Genesis 1:3 (KJV)
And God said, Let there be light: and there was light.

What's the meaning of the word "let"?

Is the meaning closer to:

  1. cause/effect, i.e. physics-related; or

  2. allow/permit (cf), i.e. freewill-related; or

  3. something else?

  • Young's Literal has "Let light be" and light is." It can be translated as 'let light be [here]'. Let it be here [also]. In the Word from the beginning is Life. And the Life is the Light.
    – Nigel J
    Commented Apr 5, 2018 at 13:48

3 Answers 3


We are lucky! Very often, the exact nuance of an imperfect form is uncertain. This is because the original Semitic short and long imperfect (two distinct forms) merged relatively early in Hebrew due to loss of unstressed word-final vowels. Hence, the semantic difference between these two forms is not indicated by morphology any more. However, in some cases, with geminate and III-ה roots, the distinction is retained. And here we have a III-ה root, היה "to be".

The form in Gen 1:3, יהי, is a short imperfect (the long form is יהיה). Short imperfects have the most specific semantics: deontic modality and the completed past (hence their use in the wayyiqtol narrative tense). (Long imperfects can be used for a variety of semantic fields: present-future, epistemic modality, imperfective aspect, ...). Since completed past does not make sense in context (*God said, "there was light", and there was light), the form must indicate deontic modality here: "there must/should be light".

It then aligns most with what you call will-related. It is also a kind of performative speech, where by uttering something it is achieved (e.g., "You are hereby dismissed"). Performative speech is of course frequent with powerful entities such as kings and God.

For more information on the short/long imperfect distinction, see Holger Gzella, 2013: 'Northwest Semitic Languages and Hebrew' in G. Khan (ed), Encyclopedia of Hebrew Language and Linguistics.

  • 1
    @Ruminator It's a third person form.
    – Susan
    Commented Apr 6, 2018 at 5:18
  • 1
    @susan. I'm hearing a "fiat" which though not in the imperative is nevertheless a command: merriam-webster.com/dictionary/fiat. Think of "Let there be dancing".
    – Ruminator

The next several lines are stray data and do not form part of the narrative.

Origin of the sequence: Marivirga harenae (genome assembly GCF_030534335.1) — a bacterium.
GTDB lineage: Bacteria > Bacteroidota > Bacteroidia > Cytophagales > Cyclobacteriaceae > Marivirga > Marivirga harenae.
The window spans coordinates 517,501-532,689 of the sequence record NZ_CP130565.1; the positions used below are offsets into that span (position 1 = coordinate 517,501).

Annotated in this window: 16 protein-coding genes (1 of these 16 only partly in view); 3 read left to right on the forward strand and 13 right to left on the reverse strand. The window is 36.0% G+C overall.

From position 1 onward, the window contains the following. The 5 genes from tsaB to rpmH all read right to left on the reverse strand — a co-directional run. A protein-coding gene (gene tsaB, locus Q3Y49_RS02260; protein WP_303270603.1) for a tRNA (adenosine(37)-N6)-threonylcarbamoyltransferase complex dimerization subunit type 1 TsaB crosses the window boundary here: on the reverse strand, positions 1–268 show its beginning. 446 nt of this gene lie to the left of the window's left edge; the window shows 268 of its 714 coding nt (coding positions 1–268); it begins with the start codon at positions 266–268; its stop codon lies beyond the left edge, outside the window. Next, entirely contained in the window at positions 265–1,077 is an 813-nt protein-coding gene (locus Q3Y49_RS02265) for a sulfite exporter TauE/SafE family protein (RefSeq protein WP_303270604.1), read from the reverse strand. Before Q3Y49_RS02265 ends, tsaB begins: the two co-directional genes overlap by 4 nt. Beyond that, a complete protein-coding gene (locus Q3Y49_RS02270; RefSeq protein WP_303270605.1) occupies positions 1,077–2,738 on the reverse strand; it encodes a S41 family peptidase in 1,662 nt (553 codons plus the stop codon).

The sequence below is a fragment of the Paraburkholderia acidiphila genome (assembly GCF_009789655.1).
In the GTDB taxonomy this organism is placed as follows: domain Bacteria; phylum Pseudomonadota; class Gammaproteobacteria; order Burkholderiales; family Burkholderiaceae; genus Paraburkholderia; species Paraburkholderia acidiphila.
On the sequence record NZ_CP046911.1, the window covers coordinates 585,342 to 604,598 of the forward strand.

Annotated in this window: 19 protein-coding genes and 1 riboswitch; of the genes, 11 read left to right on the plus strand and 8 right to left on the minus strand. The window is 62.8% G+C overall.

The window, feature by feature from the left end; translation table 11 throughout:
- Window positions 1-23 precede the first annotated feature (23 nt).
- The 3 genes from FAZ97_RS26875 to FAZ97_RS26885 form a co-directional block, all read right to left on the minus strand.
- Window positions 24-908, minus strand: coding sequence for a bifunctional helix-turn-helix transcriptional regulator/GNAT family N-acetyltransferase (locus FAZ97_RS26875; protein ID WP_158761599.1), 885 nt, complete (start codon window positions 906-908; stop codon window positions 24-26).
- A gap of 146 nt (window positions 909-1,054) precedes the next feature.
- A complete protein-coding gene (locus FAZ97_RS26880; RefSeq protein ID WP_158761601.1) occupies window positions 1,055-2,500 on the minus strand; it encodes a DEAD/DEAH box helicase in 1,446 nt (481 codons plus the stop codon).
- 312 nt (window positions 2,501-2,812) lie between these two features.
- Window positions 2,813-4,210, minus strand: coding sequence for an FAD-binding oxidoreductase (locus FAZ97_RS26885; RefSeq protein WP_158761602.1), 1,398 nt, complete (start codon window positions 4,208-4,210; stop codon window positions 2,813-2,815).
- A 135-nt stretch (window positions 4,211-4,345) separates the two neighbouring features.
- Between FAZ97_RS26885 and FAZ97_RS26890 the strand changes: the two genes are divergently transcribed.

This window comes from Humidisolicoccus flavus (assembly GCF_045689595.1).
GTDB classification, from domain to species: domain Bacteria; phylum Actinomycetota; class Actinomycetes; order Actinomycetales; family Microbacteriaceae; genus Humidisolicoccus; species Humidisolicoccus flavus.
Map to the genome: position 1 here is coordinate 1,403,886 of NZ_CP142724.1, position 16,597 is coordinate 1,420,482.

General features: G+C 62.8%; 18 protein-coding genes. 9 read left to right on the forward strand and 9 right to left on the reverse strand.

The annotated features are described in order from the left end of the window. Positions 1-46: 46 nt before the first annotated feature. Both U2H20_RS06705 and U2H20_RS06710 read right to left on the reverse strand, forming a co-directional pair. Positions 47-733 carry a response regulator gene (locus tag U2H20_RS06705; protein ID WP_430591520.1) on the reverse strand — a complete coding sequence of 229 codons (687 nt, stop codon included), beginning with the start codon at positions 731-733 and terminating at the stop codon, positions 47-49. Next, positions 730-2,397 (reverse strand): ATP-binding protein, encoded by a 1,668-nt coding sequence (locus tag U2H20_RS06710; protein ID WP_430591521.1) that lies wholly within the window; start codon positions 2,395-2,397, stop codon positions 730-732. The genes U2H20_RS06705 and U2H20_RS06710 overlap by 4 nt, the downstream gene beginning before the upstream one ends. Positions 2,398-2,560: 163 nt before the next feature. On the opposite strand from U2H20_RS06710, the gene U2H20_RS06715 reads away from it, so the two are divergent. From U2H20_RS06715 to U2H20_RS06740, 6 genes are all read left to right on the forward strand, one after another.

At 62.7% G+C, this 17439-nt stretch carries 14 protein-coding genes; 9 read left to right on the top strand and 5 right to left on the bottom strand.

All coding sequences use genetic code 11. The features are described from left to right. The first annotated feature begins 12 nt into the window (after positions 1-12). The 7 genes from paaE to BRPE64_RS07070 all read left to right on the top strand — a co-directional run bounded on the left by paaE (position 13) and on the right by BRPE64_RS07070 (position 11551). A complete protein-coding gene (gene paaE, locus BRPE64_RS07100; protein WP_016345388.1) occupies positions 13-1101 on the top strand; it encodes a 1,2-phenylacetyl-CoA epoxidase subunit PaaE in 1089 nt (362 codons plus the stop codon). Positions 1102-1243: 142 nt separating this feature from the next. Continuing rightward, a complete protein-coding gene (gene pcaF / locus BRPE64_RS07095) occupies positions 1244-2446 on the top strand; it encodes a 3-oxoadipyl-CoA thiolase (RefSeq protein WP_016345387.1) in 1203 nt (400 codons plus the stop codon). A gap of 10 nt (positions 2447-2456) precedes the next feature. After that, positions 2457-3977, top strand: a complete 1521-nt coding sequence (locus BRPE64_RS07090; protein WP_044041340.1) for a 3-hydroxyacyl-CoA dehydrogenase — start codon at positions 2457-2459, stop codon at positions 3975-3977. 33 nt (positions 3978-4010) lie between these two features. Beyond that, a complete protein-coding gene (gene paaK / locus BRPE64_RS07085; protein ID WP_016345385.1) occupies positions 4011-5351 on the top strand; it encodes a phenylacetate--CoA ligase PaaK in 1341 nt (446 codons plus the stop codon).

Commented Apr 6, 2018 at 5:50
  • 1
    @Ruminator you would expect that to be a hiphil imperative. The hiphil indicates causativity, the imperative command. Thus you get "cause light to be!".
    – user2672
    Commented Apr 6, 2018 at 5:51
  • 1
    @Ruminator fiat is probably a better term in this context for where I used performative speech, thanks.
    – user2672
    Commented Apr 6, 2018 at 5:52
  • 1
    @Ruminator yes, that is what I tried to say in the third paragraph.
    – user2672
    Commented Apr 6, 2018 at 6:16

Let there be Light” Note: God is speaking to the Destructive state of the Earth; yes, God is speaking to Destruction saying, “Allow Light to Come forth”.

Let - to allow or permit: to allow to pass, go, or come:

Allow - to permit something to happen or to exist;

Compare: Jonah 2:10 And THE LORD SPAKE UNTO THE FISH, and it vomited out Jonah upon the dry land.

Note: The Fish was Jonah’s Destruction!

Jonah 2:2 And said, I cried by reason of mine affliction unto the LORD, and He heard me; OUT OF THE BELLY OF HELL cried I, and Thou heardest my voice.

Note: God spoke to the Belly of Hell, and it Vomited Jonah onto Dry land.


Here is the interlinear Hebrew

The sentence says "Be light!" The verb "to be" is in command form (called jussive). A clearer translation might be "Light, Become!"

It is a calling into being using word. The light is not hidden somewhere and asked to "come forth." Compare this to the Hebrew verb "yatsa" which God uses to "call forth" the creatures from the earth on day six in Genesis 1:24.

I think it is really interesting to read Genesis 1 and see where there is something created into being from a command and where there is something called forth or separated.

For example, there seem to be waters, already, when Genesis 1 starts. God does not call into being the waters above (heavens) and the waters below, or the dry land. Instead, these all seem to already be there somehow and God calls them out or separates them out. There is much craftsmanship in the creation and less "become!" out of nothing by fiat.

It's interesting to see that mankind is created from earth and breath, not out of nothing. It's also fascinating to see that this "stuff's existence" seems to pre-date the narrative in Genesis 1.

Note the following as well:

Genesis 1:3, "Then God said, “Let there be light”; and there was light."

Here there is a command and it was so.

Genesis 1:6-7, "And God said, “Let there be a dome in the midst of the waters, and let it separate the waters from the waters.” 7 So God made the dome and separated the waters that were under the dome from the waters that were above the dome. And it was so."

Here, God makes a statement about being, but it doesn't just come into being as light did. Here, God has to do work to make it. The verse doesn't say "God said, 'let there be a dome separating the waters.' and there was a dome separating the waters."

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